Carrots and sticks suggested to overhaul London roads

Traffic jam in London Image copyright PA
Image caption The report calls for fewer polluting vehicles in cities

If there is a direction of travel in city planning then this report by Centre for London emphasises it.

The thinktank, which comes up with potential solutions for challenges in the city, has looked into "the Future of London's Roads and Streets" in the capital.

Broadly it is against polluting vehicles in cities and for walking, cycling and public transport.

The question is how do you incentivise people to give up their vehicles - especially in outer London where it is still the most dominant transport mode?

The Centre for London also wants the mayor to introduce a set of rules for behaviour.

It would be called a "movement code".

It would mean, for example, motorists taking more care pulling out, cyclists being more considerate when overtaking slower cyclists, and pedestrians paying attention stepping into the road.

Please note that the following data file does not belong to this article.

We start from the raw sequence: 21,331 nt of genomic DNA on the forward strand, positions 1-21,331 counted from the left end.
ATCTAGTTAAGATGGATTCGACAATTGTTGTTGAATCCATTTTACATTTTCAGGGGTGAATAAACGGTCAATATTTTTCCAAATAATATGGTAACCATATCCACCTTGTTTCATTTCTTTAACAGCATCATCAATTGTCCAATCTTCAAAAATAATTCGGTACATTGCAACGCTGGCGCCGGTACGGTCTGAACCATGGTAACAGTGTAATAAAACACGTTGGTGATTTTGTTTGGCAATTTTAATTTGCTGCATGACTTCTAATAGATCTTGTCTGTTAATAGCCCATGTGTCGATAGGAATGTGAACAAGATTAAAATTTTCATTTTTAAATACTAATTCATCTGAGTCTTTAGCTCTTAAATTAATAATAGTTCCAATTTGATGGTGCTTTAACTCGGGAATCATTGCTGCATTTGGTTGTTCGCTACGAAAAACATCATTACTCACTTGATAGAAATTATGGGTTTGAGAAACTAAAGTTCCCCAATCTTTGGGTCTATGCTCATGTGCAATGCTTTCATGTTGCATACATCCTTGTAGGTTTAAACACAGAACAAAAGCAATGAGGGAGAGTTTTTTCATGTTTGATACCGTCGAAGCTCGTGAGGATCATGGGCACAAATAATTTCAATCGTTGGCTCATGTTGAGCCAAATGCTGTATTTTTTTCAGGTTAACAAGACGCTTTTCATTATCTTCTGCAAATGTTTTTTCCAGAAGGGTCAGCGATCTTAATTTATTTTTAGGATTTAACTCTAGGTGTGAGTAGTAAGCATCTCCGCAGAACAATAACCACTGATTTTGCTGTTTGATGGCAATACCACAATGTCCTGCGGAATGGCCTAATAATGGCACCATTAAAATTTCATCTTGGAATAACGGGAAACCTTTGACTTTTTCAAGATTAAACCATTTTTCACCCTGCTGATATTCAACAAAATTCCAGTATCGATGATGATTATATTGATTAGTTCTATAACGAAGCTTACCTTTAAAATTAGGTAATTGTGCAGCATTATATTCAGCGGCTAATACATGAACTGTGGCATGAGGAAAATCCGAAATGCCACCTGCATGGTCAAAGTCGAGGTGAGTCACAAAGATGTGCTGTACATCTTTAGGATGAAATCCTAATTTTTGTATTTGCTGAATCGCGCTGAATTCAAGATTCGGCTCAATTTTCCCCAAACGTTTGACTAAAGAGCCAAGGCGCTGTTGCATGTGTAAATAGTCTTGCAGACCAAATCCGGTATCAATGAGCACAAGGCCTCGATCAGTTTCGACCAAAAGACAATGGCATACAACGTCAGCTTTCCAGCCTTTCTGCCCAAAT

That may be wishful thinking.

Image copyright Reuters
Image caption Centre for London wants more people to walk, cycle and use public transport

There are also carrots in the report to get people out of their vehicles - incentives like recommendations for Oyster and contactless to be incorporated in car clubs and cycle hire.

And a cash back scheme for cars that will have to be scrapped due to ultra low emission zone - to be introduced in 2019.

But there are also sticks. The report wants to reduce residential parking spaces and reduce the residential discount for the congestion charge.

It wants ride hailing services properly managed including minicabs having to pay for the congestion charge.

Also road-pricing again appears - where motorists would have to pay per mile. The mayor has mentioned this in his transport strategy but is there the political will to deliver it?

Image copyright PA
Image caption The ultra low emission zone will initially apply to the current congestion charge zone

There are also more calls for money to be invested in public realm to make areas more "liveable".

That will mean encouraging cycling with more segregated lanes and making areas more attractive by restricting access to vehicles.

But it will not be universally welcomed. There is finite road space in London and many who drive on it don't like their access being reduced.

The political question is who should be listened to?

At the moment it seems the mayor is listening to pedestrians and cyclists and in cities across Europe vehicles are being squeezed out.

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